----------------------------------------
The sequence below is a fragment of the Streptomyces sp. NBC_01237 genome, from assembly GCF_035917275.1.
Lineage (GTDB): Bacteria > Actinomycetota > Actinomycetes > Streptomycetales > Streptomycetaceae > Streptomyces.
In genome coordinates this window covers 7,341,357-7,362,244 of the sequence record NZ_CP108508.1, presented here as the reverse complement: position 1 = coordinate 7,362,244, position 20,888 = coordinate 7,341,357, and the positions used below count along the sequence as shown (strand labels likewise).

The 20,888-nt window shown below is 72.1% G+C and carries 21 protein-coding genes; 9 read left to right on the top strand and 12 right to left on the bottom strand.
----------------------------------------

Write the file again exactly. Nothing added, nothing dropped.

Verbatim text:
The sequence below is a fragment of the Streptomyces sp. NBC_01237 genome, from assembly GCF_035917275.1.
Lineage (GTDB): Bacteria > Actinomycetota > Actinomycetes > Streptomycetales > Streptomycetaceae > Streptomyces.
In genome coordinates this window covers 7,341,357-7,362,244 of the sequence record NZ_CP108508.1, presented here as the reverse complement: position 1 = coordinate 7,362,244, position 20,888 = coordinate 7,341,357, and the positions used below count along the sequence as shown (strand labels likewise).

The 20,888-nt window shown below is 72.1% G+C and carries 21 protein-coding genes; 9 read left to right on the top strand and 12 right to left on the bottom strand.